Should you #WearAMask? In Ireland it’s not currently recommended for the public, so it boils down to personal choice

2 April 2020
By Mary Bermingham

This is called a ‘surgical mask’. It’s the style of mask your dentist typically uses. It’s the cheapest type of mask and typically retails for €2 these days. If you wore this a few weeks ago you would have gotten funny looks on the street, indeed if you wear it today many people will think YOU have the virus and will act cautiously around you, but are we now reaching the point in Ireland where mask-wearing will be normalised?

Many people in Asia routinely wear face masks to stop passing on illnesses to others, or to reduce pollution particles entering their airways, but public use of masks has been less common in Ireland, Europe and the United States where – in general – people have been urged by the Surgeon General to reserve supplies for frontline medical staff, but in NY and LA it is being recommended locally

However, now the World Health Organisation is considering whether the public wearing face masks in an effort to limit the spread of COVID-19.

New research published in the US suggests that droplets from a person’s sneeze, or cough, can travel much further than first thought.

The research indicates that virus carrying droplets can also form ‘turbulent gas clouds’, which can travel up to 6 metres in the case of coughs and up to 8 metres when it comes to a human sneeze. Both of these distances surpass the mere 2 metre ‘social distancing’ currently being practised.

The detailed technical paper is entitled ‘Turbulent Gas Clouds and Respiratory Pathogen Emissions‘ and was published exactly 7 days ago, and is now being analysed in the wider community.

“…masks can be used both for source control (ie, reducing spread from an infected person) and for protection of the wearer (ie, preventing spread to an unaffected person.”

Prior to the current crisis; a HSE Tool Box Talk document on PPE stated that masks are “Required [to be used by medical staff] for routine care in respiratory tract infections (RTI), e.g. Influenza.” It went on to state “Wear a surgical mask when in direct contact or within 3 feet of the service user”.

If you are following current Irish Government instructions then you are staying at home, but if you must travel outside, for example to the supermarket then you will know if those around are infected, indeed you could be infected! so it would appear to make sense to wear a mask. What kind of mask? The HSE toolbox talk goes on to state that for “Aerosol Generating Procedures” staff should don a “FFP2 or FFP3 mask, goggles, long-sleeved disposable gown”. But you will not be engaging in “Aerosol Generating Procedures”! clearly this is a confusing area.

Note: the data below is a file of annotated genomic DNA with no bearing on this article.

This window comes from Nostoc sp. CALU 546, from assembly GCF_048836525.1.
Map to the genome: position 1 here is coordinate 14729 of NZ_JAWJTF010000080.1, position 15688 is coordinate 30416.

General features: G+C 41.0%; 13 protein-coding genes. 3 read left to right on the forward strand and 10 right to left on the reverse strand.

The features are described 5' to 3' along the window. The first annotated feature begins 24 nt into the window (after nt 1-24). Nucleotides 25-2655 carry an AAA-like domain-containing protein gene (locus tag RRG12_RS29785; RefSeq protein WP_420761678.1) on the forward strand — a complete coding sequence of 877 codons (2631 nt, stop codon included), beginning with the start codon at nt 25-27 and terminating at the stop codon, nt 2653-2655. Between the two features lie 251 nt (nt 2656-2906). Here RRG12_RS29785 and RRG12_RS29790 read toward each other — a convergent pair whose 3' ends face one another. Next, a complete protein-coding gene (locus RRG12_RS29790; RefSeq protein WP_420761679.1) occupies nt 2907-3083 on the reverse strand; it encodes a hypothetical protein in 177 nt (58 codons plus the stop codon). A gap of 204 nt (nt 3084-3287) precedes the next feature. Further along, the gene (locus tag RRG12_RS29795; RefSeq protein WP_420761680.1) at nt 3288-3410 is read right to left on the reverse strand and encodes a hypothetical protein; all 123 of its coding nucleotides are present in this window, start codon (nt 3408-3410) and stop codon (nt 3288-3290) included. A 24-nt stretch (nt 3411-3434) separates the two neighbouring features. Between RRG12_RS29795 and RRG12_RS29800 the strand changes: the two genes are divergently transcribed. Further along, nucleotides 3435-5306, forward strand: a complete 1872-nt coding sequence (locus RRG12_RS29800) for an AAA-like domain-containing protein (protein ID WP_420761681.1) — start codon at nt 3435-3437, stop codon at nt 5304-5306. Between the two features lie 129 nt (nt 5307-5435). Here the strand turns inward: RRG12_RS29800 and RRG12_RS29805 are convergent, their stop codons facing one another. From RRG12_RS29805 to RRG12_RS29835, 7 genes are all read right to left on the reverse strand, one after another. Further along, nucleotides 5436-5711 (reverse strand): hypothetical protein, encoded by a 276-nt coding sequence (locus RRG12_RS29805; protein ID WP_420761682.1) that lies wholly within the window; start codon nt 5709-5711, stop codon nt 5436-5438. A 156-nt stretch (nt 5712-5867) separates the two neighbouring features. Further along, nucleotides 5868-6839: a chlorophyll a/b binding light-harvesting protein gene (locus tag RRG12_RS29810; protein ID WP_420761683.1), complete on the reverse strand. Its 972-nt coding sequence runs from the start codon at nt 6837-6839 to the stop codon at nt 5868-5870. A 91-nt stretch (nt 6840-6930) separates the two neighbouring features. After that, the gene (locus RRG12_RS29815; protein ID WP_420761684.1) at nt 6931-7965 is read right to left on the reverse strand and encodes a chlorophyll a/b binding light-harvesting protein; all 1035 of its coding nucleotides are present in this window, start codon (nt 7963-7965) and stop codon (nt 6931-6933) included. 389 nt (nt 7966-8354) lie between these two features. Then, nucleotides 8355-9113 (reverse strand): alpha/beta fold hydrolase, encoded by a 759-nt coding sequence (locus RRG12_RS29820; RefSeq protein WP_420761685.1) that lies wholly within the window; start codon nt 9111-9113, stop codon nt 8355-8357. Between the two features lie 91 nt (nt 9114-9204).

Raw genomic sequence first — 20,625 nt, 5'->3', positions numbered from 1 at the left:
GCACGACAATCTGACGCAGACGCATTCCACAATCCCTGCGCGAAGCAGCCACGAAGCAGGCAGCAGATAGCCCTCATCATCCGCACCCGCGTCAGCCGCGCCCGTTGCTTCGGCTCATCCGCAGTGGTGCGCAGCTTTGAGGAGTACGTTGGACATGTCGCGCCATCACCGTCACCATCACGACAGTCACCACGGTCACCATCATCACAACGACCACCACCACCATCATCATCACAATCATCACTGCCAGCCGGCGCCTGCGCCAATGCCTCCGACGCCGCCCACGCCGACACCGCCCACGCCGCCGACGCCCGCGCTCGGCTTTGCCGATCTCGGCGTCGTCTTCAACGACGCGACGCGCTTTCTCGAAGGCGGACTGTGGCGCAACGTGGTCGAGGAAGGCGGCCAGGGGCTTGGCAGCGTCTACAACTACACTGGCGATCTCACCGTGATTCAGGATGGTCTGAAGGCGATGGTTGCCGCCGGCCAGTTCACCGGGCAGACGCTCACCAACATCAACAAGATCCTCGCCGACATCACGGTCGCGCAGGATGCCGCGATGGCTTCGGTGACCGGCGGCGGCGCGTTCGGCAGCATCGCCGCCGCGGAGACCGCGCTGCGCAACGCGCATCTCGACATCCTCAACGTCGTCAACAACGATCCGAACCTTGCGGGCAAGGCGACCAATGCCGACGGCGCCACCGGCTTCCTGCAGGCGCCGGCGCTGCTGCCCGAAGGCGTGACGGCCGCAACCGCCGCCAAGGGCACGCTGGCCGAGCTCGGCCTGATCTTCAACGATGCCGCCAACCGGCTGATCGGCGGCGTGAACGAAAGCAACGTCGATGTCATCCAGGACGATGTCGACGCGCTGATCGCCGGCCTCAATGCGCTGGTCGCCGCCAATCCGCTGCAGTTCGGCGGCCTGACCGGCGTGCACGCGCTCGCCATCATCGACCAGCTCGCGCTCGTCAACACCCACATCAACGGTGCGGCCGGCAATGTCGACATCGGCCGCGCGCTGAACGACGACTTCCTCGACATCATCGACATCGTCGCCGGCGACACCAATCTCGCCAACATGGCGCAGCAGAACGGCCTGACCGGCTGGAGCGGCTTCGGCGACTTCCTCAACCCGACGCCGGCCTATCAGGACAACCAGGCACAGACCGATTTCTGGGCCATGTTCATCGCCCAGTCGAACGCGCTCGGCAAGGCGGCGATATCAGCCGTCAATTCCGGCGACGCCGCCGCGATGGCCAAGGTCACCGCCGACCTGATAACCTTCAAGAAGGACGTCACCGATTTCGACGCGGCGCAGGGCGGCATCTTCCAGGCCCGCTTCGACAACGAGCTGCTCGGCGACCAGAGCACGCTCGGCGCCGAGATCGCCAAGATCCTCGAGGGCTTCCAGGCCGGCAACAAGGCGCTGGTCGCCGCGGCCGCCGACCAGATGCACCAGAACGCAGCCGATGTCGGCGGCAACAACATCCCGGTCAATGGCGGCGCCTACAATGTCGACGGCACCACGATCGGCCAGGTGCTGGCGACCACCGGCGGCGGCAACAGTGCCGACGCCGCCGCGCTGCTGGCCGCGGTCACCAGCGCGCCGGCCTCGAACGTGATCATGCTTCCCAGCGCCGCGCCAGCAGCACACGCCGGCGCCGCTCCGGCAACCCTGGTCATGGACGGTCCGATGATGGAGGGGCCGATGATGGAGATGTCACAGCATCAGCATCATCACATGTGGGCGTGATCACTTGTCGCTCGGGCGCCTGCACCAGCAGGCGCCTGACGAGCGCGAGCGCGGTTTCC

This toolbox talk was intended for medical personnel. Would the public even take the time to learn to how to put on a mask, and remove it carefully? The document devotes an entire page of 7 steps to this.

RTE’s Prime Time TV programme looked at the issue of masks this evening. The rhetorical question raised by an expert was whether or not masks would give the public a false sense of security.

Another HSE document on infection control – again intended for use by medical staff states

Surgical face masks

• Masks should be changed when heavily contaminated e.g. wet with breath
moisture or if torn or damaged.
• Masks are a single use items.

Starting on 18 March, the Czech Republic made it compulsory to wear a mask while in public. In Slovakia, you must wear a mask in order to enter a shop. Austria (which borders hard-hit Italy) and Slovenia have also advised that masks should be worn by the public. Meanwhile, beyond Europe, in Israel Prime Minister Benjamin Netanyahu said “We ask you, citizens of Israel, all of you, to wear masks in the public sphere,” adding that people who do not have factory-made masks can improvise “with a scarf or any other facial covering”.

Above: A video from the HSE website intended for medical staff. It outlines how to put on a mask. Much information available online is intended for medical staff, and predates the current COVID-19 crisis. This video came from a page which also contains other videos.


In Ireland, the decision to wear a mask is currently a personal one. It is expected that is the WHO change their recommendations that the HSE will issue advice accordingly.

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